LINCOLN, Neb. (AP) -- Nonprofit groups were still working Monday to sign Nebraskans up for health insurance through the new federal marketplace, despite computer problems that have lasted for nearly a week.
The nonprofit group Community of Nebraska reported that some residents were able to create accounts within the new federal website, healthcare.gov. But they were still unable to access details about the plans offered in Nebraska.
Federal officials have said the logjam was due to intense demand that overloaded websites and jammed phone lines. Nebraska officials have opted for a federally facilitated exchange set up within the state, which includes the website, a toll-free number and paper applications.
Some residents are enrolling with help from health insurance navigators, who were trained to walk people through the process. The navigators include case managers who already work for local Community Action of Nebraska offices, in addition to new staff members hired in local offices.
"To my knowledge, creating the account is as far as we've gotten," said Aaron Bowen, chief operating officer for Community Action Partnership of Lancaster and Saunders County in Lincoln. "We're using the toll-free number to call in so people can do some of the enrollment over the phone. It isn't ideal, but it's where we're at."
Bowen said his office had connected with about 40 people by phone since last Tuesday, and held in-person appointments with another 10.
"It seems like the pace is picking up more as people find out information," he said.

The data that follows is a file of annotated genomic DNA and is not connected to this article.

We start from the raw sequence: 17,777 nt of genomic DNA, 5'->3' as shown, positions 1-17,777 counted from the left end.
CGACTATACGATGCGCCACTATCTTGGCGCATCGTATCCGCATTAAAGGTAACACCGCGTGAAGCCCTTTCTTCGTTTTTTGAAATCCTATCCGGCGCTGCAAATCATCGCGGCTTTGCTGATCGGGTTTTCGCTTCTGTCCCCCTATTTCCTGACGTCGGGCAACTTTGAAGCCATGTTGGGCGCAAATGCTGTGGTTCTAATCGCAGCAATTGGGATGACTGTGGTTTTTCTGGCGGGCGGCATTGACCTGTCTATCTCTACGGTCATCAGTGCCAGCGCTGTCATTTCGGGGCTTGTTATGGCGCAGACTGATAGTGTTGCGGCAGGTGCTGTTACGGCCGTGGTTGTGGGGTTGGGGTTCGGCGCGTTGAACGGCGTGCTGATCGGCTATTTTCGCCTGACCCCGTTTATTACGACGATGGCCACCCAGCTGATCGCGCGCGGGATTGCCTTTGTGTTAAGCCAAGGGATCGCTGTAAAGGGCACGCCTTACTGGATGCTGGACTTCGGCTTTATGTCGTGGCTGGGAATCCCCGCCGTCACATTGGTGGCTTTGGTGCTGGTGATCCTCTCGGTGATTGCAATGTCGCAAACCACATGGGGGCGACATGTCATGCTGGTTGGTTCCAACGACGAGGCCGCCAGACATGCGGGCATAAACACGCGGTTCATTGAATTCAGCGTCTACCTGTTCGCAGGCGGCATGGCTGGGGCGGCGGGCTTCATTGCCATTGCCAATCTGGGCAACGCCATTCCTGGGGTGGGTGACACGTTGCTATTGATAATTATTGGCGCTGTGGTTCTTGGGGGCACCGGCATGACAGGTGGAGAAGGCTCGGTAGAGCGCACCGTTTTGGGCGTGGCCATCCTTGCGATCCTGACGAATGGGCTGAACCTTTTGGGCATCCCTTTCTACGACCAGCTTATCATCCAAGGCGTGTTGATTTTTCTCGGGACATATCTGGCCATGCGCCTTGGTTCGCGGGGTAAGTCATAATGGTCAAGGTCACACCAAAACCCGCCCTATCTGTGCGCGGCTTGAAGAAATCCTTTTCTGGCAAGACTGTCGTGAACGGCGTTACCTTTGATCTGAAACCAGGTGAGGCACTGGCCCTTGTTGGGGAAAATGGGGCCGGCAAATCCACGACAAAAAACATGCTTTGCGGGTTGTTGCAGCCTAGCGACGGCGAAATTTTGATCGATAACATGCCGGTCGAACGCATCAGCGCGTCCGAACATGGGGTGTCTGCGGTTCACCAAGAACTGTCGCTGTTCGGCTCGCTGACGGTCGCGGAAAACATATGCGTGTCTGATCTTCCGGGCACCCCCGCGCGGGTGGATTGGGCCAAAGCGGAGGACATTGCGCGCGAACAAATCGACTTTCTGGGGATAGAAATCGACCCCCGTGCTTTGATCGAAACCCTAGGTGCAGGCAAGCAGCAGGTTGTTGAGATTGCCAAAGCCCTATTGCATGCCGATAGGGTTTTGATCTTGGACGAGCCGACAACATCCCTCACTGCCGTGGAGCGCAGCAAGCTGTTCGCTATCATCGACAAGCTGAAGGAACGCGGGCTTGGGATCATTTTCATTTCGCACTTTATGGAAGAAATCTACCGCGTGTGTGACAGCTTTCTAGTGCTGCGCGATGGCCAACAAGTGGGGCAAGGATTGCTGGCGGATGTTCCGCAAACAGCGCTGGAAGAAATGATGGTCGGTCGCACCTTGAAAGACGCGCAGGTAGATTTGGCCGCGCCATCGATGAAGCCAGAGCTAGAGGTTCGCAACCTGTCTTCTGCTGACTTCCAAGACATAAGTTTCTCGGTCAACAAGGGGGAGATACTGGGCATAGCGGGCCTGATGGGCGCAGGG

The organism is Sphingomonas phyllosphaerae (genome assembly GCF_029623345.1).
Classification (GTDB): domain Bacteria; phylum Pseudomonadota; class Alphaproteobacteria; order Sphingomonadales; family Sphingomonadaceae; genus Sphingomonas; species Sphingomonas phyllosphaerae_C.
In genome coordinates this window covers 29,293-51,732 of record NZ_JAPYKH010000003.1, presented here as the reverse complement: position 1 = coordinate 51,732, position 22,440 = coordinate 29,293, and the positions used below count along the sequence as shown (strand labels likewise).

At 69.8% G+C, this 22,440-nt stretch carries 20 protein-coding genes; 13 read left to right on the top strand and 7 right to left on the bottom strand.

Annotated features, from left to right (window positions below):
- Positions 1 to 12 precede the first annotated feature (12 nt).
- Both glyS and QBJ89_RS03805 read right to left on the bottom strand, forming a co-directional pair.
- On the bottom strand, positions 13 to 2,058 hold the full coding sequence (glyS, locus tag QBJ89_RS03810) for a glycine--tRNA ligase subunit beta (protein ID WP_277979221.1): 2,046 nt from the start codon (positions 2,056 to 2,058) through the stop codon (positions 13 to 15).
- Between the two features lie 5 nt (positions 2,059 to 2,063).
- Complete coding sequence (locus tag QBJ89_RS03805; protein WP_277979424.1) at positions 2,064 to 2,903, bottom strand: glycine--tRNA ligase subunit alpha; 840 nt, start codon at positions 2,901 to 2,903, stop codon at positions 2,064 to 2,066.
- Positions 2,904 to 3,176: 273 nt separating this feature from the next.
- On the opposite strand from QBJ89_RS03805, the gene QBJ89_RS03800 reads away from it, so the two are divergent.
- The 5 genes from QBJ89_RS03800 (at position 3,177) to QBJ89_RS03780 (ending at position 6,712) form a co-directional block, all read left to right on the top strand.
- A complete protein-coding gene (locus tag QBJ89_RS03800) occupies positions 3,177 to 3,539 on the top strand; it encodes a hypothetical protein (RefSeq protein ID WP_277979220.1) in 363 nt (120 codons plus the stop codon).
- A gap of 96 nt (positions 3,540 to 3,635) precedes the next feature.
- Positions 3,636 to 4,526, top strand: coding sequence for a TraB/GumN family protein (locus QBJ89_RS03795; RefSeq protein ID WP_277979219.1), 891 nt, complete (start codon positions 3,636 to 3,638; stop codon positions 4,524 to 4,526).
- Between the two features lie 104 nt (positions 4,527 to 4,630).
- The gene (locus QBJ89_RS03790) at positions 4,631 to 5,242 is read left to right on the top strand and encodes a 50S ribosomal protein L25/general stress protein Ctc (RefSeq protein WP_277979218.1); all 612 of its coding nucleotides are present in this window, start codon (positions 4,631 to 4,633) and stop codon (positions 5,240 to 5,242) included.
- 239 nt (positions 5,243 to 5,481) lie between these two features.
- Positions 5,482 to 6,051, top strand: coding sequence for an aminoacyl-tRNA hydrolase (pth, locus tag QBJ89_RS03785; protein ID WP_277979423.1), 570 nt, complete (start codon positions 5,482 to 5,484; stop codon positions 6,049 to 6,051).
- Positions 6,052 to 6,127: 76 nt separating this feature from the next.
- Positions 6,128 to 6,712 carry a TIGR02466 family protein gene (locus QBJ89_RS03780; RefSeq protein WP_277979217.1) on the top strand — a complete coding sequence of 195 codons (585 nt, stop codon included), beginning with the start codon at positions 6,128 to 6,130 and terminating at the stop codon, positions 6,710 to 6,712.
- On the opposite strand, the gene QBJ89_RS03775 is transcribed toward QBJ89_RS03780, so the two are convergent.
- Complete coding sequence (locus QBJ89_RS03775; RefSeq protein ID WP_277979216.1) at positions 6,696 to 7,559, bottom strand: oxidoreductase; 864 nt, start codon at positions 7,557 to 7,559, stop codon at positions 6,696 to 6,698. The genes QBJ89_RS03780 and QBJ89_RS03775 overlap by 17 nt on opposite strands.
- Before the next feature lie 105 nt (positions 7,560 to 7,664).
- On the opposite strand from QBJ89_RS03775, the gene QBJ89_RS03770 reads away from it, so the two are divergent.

Roger Furrer, executive director of Community Action of Nebraska, said Monday that most residents calling his office about enrollment have come from Douglas, Lancaster and Scotts Bluff counties, representing some of the state's most populated areas. The calls were referred to local offices in those areas, he said.
The marketplace was created to help consumers shop for insurance and to see whether they qualify for federal subsidies to help pay for coverage. The new health care law includes a mandate that all residents have health insurance or face tax penalties.
Nebraskans who receive coverage through the state's comprehensive, high-risk insurance pool are slated to lose their state coverage on Jan. 1. Furrer said the state has already notified those residents that they'll need to enroll in the marketplaces by Dec. 7 at the latest to maintain continuous coverage. Shifting them into the exchange is expected to provide a net cost savings for the state.
Two groups — Community Action of Nebraska and the Ponca Tribe of Nebraska — have received federal grants to hire and trained insurance "navigators" who will work to draw people into the marketplace and walk them through the process. Community Action of Nebraska is seeking to enroll some 42,000 residents, while the Ponca Tribe is targeting an estimated 4,500 Native Americans who lack health insurance.